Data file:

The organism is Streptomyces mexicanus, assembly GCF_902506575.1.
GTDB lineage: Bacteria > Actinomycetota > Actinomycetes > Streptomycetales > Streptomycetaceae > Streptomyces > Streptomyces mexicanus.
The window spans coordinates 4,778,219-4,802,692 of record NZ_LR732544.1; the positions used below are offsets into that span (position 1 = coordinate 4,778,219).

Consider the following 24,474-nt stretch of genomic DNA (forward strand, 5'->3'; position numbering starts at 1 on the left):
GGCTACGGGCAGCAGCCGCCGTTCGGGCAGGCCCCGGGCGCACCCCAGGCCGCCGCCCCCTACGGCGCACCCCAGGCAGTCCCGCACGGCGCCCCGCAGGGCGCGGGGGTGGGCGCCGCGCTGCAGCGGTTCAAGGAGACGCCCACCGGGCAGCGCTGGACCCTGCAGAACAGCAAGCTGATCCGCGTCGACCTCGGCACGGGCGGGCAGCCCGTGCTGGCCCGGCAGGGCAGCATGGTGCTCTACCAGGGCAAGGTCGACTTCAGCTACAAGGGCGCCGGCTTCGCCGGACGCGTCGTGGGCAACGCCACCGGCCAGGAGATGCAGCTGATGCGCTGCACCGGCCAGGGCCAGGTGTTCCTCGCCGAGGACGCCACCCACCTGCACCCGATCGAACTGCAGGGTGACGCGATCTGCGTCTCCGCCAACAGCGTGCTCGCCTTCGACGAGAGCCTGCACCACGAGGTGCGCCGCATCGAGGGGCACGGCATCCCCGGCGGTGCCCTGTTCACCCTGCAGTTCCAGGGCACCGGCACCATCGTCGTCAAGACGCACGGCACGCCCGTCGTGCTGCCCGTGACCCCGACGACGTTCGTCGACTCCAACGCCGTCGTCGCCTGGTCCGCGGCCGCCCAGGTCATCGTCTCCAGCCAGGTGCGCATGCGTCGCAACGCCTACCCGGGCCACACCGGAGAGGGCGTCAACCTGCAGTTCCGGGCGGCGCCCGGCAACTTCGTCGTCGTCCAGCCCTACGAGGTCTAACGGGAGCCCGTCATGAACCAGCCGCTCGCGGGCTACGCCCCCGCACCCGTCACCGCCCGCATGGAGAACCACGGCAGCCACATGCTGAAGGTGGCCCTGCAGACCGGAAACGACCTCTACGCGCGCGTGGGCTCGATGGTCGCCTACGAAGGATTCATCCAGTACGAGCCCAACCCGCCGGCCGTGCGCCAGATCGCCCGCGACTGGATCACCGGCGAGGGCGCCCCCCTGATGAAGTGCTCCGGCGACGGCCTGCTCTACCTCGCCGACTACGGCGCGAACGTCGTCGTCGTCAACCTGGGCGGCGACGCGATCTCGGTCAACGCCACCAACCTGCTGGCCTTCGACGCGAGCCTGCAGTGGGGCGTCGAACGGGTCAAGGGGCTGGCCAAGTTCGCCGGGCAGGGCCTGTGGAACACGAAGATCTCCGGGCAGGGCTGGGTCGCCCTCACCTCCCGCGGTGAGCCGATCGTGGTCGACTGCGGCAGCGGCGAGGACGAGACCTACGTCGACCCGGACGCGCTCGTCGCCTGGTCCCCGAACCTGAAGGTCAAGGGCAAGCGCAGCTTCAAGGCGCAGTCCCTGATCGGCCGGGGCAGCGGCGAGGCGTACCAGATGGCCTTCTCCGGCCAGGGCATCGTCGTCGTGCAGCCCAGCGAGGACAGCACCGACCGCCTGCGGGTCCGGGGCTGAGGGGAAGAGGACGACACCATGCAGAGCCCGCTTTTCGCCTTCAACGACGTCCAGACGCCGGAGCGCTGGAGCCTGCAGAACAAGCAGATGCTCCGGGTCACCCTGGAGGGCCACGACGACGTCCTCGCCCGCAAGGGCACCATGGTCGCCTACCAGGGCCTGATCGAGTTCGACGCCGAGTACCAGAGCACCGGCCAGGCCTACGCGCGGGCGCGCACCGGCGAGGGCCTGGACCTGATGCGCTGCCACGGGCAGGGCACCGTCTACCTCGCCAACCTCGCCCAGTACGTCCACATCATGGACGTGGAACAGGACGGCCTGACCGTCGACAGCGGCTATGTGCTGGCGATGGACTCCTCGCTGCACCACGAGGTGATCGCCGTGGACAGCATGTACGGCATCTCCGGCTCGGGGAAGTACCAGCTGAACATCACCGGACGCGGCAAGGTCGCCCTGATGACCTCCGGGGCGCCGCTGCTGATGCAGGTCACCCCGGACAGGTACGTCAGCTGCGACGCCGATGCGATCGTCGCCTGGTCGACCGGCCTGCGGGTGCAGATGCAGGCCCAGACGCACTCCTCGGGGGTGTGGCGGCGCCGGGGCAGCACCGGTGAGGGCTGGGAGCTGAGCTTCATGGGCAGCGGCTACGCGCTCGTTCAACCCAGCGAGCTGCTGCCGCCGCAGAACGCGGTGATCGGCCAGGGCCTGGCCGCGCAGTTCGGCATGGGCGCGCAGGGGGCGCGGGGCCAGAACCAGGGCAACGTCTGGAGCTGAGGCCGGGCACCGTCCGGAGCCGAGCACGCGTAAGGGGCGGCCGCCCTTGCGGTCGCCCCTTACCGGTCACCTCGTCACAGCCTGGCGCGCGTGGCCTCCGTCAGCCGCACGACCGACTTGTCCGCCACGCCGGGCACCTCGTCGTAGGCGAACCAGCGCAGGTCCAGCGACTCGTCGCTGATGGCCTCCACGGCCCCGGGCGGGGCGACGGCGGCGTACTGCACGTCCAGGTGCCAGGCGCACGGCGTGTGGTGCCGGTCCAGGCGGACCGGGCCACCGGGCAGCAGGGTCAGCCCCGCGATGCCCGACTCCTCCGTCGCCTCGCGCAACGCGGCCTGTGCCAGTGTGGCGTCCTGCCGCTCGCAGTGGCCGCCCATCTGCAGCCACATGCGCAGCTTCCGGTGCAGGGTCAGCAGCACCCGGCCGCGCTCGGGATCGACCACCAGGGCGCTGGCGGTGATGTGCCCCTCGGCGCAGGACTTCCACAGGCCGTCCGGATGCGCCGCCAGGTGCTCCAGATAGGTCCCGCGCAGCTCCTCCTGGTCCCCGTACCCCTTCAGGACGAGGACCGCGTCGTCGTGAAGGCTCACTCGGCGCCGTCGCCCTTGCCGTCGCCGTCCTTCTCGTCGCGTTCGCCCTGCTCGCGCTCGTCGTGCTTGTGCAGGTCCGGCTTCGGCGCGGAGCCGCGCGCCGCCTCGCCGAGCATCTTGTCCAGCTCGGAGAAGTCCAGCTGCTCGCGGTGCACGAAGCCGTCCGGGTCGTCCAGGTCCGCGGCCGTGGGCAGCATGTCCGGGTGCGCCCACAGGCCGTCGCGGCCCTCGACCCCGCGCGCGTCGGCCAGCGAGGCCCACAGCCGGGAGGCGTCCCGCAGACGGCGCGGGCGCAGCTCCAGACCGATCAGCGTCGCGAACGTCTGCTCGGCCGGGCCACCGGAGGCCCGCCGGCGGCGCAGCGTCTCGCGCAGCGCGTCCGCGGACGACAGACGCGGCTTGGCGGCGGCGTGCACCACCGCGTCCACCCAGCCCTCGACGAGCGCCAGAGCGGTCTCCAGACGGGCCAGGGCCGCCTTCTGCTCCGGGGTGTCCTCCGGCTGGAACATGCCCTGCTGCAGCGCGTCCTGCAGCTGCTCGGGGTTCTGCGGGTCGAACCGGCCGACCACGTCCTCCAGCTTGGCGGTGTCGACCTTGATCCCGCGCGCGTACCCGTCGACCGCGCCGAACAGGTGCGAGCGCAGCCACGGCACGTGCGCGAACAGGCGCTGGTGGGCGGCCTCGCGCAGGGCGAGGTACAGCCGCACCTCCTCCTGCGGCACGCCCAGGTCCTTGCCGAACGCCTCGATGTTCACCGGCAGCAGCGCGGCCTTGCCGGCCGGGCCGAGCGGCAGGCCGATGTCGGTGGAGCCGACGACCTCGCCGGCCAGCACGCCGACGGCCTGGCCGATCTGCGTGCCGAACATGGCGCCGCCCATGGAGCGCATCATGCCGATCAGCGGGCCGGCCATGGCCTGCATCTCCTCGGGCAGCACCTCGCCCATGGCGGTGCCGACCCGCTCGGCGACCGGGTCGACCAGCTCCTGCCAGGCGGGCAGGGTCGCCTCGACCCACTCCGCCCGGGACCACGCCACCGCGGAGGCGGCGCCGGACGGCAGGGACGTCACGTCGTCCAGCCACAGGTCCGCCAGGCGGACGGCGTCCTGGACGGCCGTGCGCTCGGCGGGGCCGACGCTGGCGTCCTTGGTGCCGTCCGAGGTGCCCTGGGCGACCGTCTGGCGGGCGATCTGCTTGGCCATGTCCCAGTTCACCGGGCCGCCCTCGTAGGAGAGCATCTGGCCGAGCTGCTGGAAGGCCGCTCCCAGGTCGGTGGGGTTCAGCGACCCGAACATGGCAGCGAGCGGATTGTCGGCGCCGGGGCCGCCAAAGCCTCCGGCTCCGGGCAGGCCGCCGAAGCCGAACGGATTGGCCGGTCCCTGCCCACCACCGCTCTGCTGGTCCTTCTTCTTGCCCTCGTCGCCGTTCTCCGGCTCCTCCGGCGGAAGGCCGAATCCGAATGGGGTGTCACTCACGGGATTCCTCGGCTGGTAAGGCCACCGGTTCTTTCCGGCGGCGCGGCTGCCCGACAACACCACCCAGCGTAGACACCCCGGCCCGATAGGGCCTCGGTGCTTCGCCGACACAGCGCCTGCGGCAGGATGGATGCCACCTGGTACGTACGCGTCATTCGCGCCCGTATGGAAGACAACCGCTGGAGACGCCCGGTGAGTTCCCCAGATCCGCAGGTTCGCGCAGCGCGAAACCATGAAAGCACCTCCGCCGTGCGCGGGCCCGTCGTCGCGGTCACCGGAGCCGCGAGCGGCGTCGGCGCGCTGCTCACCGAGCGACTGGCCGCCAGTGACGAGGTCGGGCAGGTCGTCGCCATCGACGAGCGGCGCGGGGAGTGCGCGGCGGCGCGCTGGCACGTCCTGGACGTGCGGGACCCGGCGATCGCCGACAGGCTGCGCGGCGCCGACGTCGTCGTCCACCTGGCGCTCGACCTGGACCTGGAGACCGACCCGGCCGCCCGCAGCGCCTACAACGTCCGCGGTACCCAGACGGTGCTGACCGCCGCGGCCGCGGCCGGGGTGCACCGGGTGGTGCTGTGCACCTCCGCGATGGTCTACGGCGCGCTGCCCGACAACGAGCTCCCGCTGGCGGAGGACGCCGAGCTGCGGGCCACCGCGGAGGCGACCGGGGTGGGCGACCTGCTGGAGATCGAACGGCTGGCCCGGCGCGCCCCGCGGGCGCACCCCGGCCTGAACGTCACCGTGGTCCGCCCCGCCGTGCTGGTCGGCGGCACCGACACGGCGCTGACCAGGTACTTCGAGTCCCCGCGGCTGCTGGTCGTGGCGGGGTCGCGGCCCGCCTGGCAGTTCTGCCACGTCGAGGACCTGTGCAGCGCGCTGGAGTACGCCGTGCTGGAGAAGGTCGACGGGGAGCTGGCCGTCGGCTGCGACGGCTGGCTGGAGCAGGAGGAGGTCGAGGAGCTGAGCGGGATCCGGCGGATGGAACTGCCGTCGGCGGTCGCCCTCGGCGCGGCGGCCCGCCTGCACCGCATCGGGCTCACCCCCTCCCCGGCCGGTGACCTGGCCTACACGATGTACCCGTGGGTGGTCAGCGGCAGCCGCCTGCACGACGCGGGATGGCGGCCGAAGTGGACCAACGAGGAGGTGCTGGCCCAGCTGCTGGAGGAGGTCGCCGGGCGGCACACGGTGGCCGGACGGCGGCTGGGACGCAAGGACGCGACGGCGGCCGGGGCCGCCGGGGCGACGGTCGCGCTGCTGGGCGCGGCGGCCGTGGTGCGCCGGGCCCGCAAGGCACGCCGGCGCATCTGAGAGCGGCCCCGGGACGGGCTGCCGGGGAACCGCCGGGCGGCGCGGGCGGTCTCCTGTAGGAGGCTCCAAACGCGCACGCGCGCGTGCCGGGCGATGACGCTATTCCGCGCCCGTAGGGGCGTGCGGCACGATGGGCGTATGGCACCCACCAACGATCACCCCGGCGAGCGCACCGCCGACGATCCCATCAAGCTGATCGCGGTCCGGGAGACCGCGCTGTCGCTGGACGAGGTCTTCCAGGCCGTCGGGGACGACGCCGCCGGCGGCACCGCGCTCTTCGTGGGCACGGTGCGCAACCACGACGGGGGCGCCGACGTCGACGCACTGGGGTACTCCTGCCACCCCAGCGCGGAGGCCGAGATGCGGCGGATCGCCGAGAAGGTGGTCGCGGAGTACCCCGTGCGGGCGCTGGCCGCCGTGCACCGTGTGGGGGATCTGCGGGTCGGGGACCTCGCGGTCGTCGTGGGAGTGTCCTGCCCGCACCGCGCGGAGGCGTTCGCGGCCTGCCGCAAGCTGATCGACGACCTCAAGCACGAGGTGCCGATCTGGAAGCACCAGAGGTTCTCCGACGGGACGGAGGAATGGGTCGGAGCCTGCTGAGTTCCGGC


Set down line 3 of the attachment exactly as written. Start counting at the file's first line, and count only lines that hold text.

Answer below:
The window spans coordinates 4,778,219-4,802,692 of record NZ_LR732544.1; the positions used below are offsets into that span (position 1 = coordinate 4,778,219).